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A Conversation with Senator Chris Coons: National Service and the Biden Agenda

    A Conversation with Senator Chris Coons: National Service and the Biden Agenda Date: Wednesday, March 24, 2021, 6:00pm Virtual As the Peace Corps celebrates 60 years of volunteer service, the JFK Jr. Forum welcomes U.S. Senator Chris Coons (D-DE), the lead Senate sponsor of major national service legislation and co-chair of the National Service Caucus. What is the role of national service both domestically and internationally? Do the needs of the pandemic response offer opportunities for more Americans to make a difference? How does national service contribute to President Biden’s call to ‘restore the soul of America’? Join the Institute of Politics for a discussion with Delaware’s Senator Chris Coons, a leading voice in the national service movement; member of the Senate Appropriations, Foreign Relations, Judiciary, and Small Business Committees; and chair of the Senate Ethics Committee. IOP Director and former Director of the Peace Corps 1995 to 1999, Mark D. Gearan, will . . .

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A Journey of Love, Faith, Strength, and Determination by Grover Jackson (Kenya)

  Grover Jackson, co-author of a generation-spanning memoir which details the life of a Black Southern sharecropper family in America, announces a multimedia event — “Back to Kenya”  • A Journey of Love, Faith, Strength, and Determination by Grover Jackson (Kenya 1967-69, Mary Fullard and E. Christine Jackson Newman Springs Press 422 pages September 2020 $8.99 (Kindle); $24.95 (Paperback); $36.95 (Hardback) STONE MOUNTAIN, Ga., March 22, 2021 /PRNewswire/ — Grover Jackson, Mary Fullard, and E. Christine Jackson announced the upcoming release of a multimedia presentation and lecture to pair with their recently published co-authored memoir, A Journey of Love, Faith, Strength, and Determination. As part of the epic family journey detailed in the book, Grover’s powerful and transformative two-year Peace Corps deployment to Kenya in 1967 is reexamined as a legacy journey of personal understanding. Grover returned to Kenya in January of 2020 to revisit the places and people that touched and changed him as a young man . . .

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Talking with Robert (Bud) Abbott (Nigeria)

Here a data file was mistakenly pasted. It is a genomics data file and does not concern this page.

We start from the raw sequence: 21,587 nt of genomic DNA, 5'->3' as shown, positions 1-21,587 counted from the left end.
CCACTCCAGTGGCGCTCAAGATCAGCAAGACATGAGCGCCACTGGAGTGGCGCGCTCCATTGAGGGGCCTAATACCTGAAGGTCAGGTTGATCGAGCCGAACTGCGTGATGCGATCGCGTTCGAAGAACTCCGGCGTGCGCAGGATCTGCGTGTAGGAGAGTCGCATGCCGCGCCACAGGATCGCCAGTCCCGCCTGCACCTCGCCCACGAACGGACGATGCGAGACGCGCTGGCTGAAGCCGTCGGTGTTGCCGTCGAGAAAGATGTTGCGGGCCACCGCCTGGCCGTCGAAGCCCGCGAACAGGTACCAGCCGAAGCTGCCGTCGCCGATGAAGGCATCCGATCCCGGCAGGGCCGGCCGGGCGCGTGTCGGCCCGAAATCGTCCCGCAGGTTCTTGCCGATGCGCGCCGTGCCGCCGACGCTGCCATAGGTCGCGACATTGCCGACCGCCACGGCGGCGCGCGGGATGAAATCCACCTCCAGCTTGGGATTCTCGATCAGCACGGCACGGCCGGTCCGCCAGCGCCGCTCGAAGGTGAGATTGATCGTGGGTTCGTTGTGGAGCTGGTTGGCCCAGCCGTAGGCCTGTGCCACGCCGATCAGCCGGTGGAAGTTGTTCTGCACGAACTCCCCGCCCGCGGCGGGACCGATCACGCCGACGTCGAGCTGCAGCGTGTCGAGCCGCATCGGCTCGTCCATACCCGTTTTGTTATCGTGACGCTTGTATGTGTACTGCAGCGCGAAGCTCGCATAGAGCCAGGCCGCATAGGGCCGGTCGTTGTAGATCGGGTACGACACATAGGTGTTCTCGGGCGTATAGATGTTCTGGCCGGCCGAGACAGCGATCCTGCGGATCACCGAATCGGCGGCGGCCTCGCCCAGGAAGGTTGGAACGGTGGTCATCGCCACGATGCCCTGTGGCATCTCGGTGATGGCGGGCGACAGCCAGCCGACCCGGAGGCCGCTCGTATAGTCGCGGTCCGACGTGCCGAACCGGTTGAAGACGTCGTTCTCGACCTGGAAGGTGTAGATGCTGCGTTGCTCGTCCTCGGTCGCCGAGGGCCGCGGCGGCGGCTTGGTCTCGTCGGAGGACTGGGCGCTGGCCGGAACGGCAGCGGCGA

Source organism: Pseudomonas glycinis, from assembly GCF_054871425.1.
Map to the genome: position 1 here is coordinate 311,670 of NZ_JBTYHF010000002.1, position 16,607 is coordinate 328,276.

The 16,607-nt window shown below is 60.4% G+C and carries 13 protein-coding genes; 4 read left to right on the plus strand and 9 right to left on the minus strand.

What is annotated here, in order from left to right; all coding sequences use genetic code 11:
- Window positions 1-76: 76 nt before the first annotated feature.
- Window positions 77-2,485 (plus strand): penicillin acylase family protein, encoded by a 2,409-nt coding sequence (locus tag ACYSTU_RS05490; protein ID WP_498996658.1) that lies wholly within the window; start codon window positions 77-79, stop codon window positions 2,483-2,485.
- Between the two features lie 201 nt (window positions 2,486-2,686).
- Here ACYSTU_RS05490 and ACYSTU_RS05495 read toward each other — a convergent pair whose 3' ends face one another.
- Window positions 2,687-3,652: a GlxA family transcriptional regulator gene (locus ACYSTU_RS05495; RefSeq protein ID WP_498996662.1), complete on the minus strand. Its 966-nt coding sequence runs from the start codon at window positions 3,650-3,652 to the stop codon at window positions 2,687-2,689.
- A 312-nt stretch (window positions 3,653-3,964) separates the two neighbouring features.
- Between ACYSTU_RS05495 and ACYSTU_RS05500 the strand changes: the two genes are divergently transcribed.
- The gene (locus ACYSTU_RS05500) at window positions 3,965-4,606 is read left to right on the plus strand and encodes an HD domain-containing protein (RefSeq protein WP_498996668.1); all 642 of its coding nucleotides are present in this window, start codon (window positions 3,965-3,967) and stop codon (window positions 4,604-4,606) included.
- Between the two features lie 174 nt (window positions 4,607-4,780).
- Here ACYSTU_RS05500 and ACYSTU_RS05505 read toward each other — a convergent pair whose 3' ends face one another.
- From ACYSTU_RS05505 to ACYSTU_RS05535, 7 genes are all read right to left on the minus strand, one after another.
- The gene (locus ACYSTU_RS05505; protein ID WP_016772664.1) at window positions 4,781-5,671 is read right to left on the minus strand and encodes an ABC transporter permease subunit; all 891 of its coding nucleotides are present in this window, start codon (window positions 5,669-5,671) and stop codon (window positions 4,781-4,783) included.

Robert Abbott is author of the new book  Transformation: The 60-second Mind-body Practice Integrating Tai chi and Yoga to Manage Stress and Unlock Your Potential Where and when did you serve in the Peace Corps? I was assigned to serve in Nigeria as a member of Nigeria-19. I did the training in the Virgin Islands in the fall of 1965 and arrived in Nigeria in January 1966. I was assigned to Federal Government College in Warri, in the Mid-West State What was your Peace Corps Assignment? My assignment was to be a teacher in the new Higher School College. I was the first teacher to arrive at the college, so I initially taught biology and chemistry, and was the school nurse and P.E. Instructor. Tell us about where you lived and worked? I lived in the oil town of Warri. The campus was about two miles from the center . . .

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Review — FEVER AND OTHER STORIES FROM THE LAND OF MOBUTU by Peter Loan

  Fever! and other stories from The Land of Mobutu Peter Loan (Staff— CD Zaire 1976–79; Washington) Peace Corps Writers August 2020 100 pages $9.99 (paperback), $5.99 (Kindle) Reviewed D.W. Jefferson (El Salvador 1974-76 and Costa Rica 1976-77)   Peter Loan served as a Peace Corps administrative officer in the Democratic Republic of the Congo (then known as Zaire) in the mid to late 1970s. This collection of short stories is based on his experiences there. “Land of Mobutu” in the title is a reference to President Mobutu who was in power in the time period in which these stories are set. The author doesn’t say, but it seems obvious to me that all of these stories are based on real situations with the names and surrounding facts changed just enough to avoid embarrassment of the participants, lawsuits, and in one case, potential trouble with superiors in the US foreign . . .